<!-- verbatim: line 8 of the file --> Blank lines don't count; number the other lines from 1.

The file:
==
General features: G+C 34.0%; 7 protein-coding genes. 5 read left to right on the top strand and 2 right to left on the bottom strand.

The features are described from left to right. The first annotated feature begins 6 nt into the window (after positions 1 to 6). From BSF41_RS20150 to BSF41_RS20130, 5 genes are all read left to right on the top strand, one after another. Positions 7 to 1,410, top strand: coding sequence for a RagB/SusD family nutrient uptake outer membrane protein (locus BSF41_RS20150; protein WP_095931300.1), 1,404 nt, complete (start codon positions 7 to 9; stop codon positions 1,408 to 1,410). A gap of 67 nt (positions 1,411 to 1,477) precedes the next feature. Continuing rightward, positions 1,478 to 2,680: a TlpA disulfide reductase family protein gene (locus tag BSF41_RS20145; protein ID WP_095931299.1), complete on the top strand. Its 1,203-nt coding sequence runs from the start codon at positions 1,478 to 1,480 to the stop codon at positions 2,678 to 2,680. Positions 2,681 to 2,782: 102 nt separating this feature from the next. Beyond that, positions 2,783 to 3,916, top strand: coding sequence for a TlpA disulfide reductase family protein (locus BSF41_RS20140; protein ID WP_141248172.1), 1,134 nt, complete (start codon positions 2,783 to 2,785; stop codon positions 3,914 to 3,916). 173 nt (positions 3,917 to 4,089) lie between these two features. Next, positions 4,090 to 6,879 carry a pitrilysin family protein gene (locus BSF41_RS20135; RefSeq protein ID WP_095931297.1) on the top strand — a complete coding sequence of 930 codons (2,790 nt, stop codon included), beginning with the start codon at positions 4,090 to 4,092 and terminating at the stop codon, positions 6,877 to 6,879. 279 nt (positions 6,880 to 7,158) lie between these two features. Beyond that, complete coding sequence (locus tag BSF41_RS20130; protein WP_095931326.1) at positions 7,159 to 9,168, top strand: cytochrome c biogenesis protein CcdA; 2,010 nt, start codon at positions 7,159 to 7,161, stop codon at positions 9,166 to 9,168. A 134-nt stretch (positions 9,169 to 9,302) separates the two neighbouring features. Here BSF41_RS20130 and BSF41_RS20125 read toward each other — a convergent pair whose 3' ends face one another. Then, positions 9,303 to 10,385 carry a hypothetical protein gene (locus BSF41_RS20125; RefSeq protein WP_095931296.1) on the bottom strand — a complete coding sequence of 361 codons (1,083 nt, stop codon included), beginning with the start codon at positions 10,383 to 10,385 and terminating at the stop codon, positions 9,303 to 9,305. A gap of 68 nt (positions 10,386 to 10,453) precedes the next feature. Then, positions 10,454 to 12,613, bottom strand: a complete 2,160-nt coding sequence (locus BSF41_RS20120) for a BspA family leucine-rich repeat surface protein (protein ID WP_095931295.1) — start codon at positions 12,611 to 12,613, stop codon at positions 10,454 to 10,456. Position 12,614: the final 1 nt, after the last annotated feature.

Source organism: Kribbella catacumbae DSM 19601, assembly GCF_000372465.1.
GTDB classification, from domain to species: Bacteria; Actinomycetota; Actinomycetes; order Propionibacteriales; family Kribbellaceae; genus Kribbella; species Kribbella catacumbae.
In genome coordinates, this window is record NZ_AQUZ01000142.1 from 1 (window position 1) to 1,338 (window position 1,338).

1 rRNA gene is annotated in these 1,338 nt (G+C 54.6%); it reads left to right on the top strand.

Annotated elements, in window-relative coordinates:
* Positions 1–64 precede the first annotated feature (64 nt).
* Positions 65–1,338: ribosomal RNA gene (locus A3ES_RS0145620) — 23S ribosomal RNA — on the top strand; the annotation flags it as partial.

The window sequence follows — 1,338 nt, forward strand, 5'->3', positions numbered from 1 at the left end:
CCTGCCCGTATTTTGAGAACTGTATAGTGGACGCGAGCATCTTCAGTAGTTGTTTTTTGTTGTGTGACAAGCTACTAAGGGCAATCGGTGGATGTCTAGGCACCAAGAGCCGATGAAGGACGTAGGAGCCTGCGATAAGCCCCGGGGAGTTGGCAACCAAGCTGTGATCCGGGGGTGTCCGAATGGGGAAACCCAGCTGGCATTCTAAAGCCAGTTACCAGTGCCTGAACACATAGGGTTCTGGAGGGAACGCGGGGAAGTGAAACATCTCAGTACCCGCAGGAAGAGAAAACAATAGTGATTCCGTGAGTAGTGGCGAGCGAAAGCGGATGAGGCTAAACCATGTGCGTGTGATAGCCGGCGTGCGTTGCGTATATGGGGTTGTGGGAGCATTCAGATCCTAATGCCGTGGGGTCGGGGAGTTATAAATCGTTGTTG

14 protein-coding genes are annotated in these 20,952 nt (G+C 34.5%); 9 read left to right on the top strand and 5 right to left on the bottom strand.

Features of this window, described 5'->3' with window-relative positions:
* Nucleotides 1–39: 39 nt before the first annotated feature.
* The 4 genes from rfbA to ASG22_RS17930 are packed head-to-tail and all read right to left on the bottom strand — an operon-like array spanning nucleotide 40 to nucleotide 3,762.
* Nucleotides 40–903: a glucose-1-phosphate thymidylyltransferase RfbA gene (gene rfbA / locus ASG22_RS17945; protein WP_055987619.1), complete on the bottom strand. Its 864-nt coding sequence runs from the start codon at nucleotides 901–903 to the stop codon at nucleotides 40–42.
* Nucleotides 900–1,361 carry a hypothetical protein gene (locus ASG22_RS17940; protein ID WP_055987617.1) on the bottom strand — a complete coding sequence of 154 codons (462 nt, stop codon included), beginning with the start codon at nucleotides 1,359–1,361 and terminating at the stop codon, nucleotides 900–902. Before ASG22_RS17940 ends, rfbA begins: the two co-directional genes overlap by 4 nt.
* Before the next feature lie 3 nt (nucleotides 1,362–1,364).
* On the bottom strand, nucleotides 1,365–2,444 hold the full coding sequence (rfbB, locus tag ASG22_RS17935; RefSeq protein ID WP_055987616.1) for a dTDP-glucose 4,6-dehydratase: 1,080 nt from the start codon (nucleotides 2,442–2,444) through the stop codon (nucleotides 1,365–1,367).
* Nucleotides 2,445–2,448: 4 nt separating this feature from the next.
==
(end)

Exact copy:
* Positions 1–64 precede the first annotated feature (64 nt).